Native to the Mediterranean, but now grown throughout other regions of the world, borage, also known as starflower, has traditionally been used as both a natural breast enhancing and lactation inducing herb. Because the plant is edible and its seeds are used to make essential oil, borage can be taken internally or applied externally to the breasts. High in essential fatty acids, such as Omega-6, Omega-9, and gamma linolenic acid (GLA), borage, which contains phytoestrogens, is a popular choice for many women who hope to induce non-maternal lactation because of its ability to balance hormones and convert testosterone to estrogen. Borage makes a wonderful carrier oil for essential oils or oil blends, and can be purchased at health food stores or online, generally in the form of a liquid capsule. When using borage oil during breast massage, you will need to extract it by opening 1-2 capsules at a time.
As well as enhancing the breasts, balancing hormones and boosting milk supply, borage oil is also beneficial to the skin and is used to treat dermatitis and eczema, and can relieve the symptoms of PMS, lower blood pressure, and relieve pain and inflammation.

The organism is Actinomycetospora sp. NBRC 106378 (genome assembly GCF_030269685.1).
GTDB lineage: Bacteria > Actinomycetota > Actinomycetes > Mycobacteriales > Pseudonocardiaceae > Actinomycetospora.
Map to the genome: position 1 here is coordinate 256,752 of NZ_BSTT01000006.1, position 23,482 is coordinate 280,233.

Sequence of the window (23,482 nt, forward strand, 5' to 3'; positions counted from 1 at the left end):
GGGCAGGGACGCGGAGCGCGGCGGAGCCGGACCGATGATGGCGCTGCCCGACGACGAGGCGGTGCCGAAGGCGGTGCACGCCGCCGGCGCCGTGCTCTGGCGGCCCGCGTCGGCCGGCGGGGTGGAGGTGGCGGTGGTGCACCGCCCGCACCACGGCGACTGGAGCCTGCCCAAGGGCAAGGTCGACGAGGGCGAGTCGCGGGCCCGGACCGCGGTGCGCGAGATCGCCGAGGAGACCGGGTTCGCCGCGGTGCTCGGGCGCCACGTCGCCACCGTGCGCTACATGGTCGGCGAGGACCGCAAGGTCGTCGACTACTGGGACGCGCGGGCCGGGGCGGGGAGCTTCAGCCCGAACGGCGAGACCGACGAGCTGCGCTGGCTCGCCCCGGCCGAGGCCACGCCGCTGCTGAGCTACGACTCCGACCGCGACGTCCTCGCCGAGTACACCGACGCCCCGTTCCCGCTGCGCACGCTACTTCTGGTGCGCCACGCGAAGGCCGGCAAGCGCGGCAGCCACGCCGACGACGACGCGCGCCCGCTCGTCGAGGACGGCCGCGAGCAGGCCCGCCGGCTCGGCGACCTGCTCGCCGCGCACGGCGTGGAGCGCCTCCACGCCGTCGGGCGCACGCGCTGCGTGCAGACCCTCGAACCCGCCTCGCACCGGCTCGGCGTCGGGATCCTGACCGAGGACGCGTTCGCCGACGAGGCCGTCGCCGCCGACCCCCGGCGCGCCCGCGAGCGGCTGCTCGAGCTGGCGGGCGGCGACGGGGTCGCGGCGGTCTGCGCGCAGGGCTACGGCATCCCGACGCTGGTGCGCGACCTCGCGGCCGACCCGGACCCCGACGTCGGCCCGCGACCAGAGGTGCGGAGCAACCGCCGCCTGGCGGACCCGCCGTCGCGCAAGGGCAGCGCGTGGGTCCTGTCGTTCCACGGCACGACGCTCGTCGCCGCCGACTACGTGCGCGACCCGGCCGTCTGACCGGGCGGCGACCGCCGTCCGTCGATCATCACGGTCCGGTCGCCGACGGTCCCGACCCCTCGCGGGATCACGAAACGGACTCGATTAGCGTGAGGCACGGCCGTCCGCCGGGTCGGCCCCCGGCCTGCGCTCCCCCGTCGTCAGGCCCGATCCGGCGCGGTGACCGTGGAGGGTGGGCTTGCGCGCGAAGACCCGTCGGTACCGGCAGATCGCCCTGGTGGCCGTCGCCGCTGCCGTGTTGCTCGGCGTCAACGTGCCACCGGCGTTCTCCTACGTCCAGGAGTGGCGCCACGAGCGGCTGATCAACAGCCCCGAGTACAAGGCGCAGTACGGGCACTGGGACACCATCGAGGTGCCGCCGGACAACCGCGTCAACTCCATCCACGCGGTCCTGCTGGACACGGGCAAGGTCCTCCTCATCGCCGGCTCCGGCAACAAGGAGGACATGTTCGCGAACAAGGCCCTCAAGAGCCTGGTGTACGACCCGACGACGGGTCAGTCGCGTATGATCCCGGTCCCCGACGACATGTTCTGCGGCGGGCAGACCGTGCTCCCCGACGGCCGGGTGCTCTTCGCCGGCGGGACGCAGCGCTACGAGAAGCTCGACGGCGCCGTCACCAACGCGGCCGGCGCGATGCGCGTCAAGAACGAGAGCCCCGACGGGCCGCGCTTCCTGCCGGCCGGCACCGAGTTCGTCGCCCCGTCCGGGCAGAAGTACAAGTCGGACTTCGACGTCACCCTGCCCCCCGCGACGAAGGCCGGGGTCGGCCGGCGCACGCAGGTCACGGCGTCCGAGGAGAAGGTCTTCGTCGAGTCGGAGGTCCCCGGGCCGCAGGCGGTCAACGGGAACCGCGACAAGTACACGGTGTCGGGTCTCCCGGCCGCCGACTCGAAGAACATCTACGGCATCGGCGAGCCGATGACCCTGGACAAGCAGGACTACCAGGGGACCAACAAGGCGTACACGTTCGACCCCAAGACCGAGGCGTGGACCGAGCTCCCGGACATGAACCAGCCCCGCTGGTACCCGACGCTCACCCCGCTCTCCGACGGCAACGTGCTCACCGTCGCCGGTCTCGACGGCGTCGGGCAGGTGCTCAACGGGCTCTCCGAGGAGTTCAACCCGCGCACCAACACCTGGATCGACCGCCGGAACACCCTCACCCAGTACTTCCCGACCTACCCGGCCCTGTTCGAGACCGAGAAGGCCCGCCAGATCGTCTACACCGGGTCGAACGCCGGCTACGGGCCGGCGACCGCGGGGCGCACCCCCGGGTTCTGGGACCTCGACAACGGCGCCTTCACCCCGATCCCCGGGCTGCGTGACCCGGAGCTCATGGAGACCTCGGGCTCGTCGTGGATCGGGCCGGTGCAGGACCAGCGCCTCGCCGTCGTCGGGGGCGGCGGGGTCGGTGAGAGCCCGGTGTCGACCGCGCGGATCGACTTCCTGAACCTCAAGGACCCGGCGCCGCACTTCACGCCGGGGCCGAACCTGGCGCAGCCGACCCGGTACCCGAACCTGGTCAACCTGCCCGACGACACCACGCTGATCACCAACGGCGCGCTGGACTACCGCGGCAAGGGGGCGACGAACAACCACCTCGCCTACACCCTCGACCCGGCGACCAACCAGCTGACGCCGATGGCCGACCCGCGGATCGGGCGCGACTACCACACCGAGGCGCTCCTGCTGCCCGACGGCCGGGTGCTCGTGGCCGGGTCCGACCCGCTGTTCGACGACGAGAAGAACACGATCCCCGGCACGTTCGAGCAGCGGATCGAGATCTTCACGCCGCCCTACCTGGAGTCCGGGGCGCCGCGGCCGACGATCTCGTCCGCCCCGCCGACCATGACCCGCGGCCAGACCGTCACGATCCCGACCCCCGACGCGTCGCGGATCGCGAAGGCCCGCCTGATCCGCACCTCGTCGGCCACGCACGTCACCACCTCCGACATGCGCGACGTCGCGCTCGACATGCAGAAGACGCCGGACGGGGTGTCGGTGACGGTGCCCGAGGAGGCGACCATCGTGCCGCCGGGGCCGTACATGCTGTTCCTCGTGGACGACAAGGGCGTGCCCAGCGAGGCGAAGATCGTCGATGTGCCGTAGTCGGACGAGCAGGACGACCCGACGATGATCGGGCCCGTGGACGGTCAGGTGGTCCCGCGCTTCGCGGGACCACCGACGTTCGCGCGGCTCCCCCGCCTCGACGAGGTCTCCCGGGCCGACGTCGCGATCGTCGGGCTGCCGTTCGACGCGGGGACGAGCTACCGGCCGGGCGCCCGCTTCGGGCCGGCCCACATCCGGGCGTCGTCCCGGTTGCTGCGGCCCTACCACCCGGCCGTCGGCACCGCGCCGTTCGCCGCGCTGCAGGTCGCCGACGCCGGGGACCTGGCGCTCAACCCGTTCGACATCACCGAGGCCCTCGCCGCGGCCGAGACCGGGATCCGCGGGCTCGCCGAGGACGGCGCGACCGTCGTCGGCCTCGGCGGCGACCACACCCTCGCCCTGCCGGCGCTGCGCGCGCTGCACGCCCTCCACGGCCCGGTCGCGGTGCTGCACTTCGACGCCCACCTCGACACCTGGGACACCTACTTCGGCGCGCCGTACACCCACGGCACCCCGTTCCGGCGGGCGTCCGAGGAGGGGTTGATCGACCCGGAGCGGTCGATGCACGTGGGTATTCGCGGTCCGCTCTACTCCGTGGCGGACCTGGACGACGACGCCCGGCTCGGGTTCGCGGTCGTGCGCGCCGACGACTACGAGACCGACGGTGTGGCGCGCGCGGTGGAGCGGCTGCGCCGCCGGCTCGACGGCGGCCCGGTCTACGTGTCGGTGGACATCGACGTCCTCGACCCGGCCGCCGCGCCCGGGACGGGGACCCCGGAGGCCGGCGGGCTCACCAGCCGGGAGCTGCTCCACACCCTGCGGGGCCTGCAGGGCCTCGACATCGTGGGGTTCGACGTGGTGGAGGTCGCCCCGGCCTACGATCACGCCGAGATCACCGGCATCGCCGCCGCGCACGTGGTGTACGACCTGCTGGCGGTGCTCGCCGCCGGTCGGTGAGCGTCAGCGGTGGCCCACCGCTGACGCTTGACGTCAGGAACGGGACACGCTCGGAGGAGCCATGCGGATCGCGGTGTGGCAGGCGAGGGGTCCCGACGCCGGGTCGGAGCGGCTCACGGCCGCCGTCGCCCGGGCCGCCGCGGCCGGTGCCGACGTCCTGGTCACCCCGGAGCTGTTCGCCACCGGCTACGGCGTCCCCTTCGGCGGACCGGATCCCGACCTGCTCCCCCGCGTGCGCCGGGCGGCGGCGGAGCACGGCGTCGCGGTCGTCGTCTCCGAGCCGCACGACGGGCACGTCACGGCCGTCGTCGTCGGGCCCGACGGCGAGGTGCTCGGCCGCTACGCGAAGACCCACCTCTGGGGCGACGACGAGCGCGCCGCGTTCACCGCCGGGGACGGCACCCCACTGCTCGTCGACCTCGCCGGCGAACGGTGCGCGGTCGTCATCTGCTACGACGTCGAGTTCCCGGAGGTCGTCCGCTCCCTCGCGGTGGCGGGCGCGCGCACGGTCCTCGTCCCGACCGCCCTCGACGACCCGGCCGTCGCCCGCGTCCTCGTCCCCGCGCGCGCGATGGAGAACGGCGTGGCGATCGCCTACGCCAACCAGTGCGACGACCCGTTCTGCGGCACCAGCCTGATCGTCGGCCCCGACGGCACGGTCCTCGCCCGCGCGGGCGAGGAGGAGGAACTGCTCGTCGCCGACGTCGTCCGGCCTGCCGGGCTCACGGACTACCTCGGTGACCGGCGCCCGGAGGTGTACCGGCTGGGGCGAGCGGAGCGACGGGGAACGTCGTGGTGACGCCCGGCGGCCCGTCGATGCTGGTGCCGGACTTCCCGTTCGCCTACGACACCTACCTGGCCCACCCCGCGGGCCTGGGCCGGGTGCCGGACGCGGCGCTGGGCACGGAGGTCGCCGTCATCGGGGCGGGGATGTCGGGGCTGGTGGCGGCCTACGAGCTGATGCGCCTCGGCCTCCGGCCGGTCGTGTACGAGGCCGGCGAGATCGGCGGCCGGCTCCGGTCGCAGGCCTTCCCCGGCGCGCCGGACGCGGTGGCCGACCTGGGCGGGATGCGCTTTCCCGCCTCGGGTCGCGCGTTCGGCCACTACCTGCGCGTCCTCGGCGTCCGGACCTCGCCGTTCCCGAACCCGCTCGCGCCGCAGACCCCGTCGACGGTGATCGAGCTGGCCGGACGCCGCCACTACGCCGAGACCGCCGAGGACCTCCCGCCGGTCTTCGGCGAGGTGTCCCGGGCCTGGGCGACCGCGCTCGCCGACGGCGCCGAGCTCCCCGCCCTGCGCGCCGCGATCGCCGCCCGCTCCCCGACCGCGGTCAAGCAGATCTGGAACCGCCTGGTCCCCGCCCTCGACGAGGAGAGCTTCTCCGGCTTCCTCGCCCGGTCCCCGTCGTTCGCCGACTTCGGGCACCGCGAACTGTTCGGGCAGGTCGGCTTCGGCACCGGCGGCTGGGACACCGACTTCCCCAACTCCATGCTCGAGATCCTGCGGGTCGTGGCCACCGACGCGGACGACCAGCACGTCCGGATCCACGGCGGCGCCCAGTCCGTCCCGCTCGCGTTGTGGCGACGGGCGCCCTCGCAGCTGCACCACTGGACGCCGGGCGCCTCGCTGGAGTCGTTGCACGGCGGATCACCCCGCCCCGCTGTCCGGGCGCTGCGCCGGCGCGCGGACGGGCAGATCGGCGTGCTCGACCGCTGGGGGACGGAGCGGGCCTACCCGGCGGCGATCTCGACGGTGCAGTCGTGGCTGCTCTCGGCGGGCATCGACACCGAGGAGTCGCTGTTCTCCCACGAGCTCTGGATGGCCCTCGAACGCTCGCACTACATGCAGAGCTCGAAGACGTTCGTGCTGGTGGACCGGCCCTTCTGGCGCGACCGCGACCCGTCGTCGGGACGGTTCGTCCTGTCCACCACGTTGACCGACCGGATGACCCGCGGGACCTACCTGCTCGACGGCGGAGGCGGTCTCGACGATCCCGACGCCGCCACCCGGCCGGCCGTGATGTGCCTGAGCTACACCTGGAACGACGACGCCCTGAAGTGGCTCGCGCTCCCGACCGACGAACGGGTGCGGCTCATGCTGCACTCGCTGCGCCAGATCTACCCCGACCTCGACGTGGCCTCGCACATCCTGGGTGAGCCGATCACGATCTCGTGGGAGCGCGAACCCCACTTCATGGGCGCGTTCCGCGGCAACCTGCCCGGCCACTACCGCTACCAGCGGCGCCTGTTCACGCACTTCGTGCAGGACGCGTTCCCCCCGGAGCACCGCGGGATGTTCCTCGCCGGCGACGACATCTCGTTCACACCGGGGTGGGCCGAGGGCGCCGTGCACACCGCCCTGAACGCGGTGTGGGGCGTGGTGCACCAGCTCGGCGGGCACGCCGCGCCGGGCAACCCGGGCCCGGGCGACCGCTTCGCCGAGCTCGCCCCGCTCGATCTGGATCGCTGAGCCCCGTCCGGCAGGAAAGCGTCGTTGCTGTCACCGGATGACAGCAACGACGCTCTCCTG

Is Borage More Beneficial Than Evening Primrose?
In many respects, borage is comparable to evening primrose. Both offer the same therapeutic properties and can be used in the same manner (either taken internally or applied topically to the breasts); women will typically take one enhancement or the other–but never both together. While evening primrose is less expensive, but still highly effective, at 7-14 percent, it contains less GLA than borage, in which the average GLA content ranges between 20-27 percent.
Is Borage Safe?
The borage plant contains chemicals known as pyrrolizidine alkaloids(PAs), which are toxic when taken in large internal doses and believed to cause liver damage. Because of this, many women feel that evening primrose is a safer alternative as a breast and/or inducing enhancement; however, borage oil can be made PA-free during the production process, so, if choosing this as a carrier oil, you might want to consider purchasing a product labeled as PA free. You should also know that even when marketed as containing no PAs, all borage oils do contain small amounts of the alkaloids.
Additional Health Information
As with any whole-plant essential oil, borage does carry the risk of side effects or allergic reaction. Women who are currently taking estrogen or undergoing HRT should speak with a qualified medical professional before using borage oil. You can find more detailed information on borage by reading 21 Effective Galactagogues.